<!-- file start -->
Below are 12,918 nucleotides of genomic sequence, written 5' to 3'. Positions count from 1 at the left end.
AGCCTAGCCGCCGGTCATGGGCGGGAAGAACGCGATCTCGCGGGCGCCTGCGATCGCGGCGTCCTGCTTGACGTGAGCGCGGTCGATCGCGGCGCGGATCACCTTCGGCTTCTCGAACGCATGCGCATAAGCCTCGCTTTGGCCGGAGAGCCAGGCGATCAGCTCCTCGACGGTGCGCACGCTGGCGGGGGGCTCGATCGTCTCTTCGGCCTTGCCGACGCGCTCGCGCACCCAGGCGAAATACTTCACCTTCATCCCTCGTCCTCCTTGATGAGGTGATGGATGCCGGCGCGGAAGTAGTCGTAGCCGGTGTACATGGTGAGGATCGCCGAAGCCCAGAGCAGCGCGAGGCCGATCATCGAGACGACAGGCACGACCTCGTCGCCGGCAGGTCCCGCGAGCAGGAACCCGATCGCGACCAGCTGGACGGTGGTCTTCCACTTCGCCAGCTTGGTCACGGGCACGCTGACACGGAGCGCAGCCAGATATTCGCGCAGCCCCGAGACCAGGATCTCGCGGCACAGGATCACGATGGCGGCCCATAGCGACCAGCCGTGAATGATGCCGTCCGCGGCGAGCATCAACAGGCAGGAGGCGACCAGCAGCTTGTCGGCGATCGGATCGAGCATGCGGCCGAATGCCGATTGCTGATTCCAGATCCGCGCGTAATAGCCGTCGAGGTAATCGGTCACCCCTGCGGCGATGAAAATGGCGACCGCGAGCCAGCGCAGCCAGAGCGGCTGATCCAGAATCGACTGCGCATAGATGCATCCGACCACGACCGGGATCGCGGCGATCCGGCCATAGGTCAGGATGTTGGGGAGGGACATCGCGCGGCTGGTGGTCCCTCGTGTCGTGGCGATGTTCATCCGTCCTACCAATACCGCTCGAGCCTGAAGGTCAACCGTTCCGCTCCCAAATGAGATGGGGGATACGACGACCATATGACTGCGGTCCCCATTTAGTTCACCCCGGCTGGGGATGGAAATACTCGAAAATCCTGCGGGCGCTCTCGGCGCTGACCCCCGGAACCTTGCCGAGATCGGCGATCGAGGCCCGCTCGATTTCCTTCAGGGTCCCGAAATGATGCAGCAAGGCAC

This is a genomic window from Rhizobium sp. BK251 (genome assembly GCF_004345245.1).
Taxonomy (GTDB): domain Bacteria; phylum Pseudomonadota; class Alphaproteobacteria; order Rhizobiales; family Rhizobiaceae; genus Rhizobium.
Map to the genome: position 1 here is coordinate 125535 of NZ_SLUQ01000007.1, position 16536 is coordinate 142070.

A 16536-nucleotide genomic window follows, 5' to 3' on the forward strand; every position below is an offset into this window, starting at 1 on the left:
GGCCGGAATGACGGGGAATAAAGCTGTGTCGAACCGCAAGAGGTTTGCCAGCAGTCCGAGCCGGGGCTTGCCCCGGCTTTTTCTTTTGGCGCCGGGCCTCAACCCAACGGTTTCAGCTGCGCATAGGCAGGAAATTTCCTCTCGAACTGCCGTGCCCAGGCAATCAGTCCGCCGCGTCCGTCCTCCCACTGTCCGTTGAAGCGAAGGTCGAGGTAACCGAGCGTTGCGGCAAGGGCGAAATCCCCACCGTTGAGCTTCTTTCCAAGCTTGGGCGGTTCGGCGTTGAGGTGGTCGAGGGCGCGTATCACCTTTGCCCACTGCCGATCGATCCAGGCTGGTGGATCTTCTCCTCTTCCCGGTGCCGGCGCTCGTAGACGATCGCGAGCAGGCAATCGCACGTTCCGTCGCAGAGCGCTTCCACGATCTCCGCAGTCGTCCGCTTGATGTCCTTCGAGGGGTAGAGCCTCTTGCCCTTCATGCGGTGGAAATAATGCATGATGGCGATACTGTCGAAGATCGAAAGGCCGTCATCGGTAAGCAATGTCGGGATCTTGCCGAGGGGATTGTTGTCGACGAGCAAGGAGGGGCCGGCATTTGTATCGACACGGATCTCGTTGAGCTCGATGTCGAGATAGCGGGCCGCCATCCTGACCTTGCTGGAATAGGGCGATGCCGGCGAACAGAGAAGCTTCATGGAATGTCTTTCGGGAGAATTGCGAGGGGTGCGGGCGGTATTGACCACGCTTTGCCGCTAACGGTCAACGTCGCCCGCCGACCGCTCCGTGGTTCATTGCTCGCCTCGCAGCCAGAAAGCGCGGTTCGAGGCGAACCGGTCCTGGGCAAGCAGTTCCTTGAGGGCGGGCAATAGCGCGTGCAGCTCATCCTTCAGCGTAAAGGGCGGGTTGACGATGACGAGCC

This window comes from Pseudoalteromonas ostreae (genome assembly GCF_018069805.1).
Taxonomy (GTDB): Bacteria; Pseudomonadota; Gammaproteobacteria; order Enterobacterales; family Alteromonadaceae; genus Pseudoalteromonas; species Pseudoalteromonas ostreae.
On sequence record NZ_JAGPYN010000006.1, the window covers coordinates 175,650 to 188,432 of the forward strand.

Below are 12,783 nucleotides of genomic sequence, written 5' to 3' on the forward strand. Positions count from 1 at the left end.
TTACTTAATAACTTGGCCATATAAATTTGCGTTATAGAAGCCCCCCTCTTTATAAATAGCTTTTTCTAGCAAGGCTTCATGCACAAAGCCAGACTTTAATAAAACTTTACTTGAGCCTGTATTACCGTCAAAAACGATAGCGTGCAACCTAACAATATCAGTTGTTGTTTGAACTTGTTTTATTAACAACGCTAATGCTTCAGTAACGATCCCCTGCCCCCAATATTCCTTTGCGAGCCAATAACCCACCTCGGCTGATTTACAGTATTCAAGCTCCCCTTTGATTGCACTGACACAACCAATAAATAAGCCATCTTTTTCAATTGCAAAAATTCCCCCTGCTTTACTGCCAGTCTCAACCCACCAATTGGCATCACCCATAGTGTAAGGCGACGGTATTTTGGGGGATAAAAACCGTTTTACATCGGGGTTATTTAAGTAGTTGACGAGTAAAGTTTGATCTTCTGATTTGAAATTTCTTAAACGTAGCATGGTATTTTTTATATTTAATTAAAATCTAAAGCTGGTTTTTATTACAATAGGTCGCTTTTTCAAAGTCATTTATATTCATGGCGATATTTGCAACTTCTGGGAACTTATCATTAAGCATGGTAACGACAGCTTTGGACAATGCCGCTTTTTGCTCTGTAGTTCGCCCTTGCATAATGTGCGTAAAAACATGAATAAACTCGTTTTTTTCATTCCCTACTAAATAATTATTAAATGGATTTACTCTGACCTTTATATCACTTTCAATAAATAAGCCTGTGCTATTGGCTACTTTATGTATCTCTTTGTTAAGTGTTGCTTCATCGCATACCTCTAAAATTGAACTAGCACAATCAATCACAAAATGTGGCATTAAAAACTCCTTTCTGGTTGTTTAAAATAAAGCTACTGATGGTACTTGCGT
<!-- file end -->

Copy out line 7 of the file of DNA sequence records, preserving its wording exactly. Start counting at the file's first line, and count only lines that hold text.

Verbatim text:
GGCCGGAATGACGGGGAATAAAGCTGTGTCGAACCGCAAGAGGTTTGCCAGCAGTCCGAGCCGGGGCTTGCCCCGGCTTTTTCTTTTGGCGCCGGGCCTCAACCCAACGGTTTCAGCTGCGCATAGGCAGGAAATTTCCTCTCGAACTGCCGTGCCCAGGCAATCAGTCCGCCGCGTCCGTCCTCCCACTGTCCGTTGAAGCGAAGGTCGAGGTAACCGAGCGTTGCGGCAAGGGCGAAATCCCCACCGTTGAGCTTCTTTCCAAGCTTGGGCGGTTCGGCGTTGAGGTGGTCGAGGGCGCGTATCACCTTTGCCCACTGCCGATCGATCCAGGCTGGTGGATCTTCTCCTCTTCCCGGTGCCGGCGCTCGTAGACGATCGCGAGCAGGCAATCGCACGTTCCGTCGCAGAGCGCTTCCACGATCTCCGCAGTCGTCCGCTTGATGTCCTTCGAGGGGTAGAGCCTCTTGCCCTTCATGCGGTGGAAATAATGCATGATGGCGATACTGTCGAAGATCGAAAGGCCGTCATCGGTAAGCAATGTCGGGATCTTGCCGAGGGGATTGTTGTCGACGAGCAAGGAGGGGCCGGCATTTGTATCGACACGGATCTCGTTGAGCTCGATGTCGAGATAGCGGGCCGCCATCCTGACCTTGCTGGAATAGGGCGATGCCGGCGAACAGAGAAGCTTCATGGAATGTCTTTCGGGAGAATTGCGAGGGGTGCGGGCGGTATTGACCACGCTTTGCCGCTAACGGTCAACGTCGCCCGCCGACCGCTCCGTGGTTCATTGCTCGCCTCGCAGCCAGAAAGCGCGGTTCGAGGCGAACCGGTCCTGGGCAAGCAGTTCCTTGAGGGCGGGCAATAGCGCGTGCAGCTCATCCTTCAGCGTAAAGGGCGGGTTGACGATGACGAGCC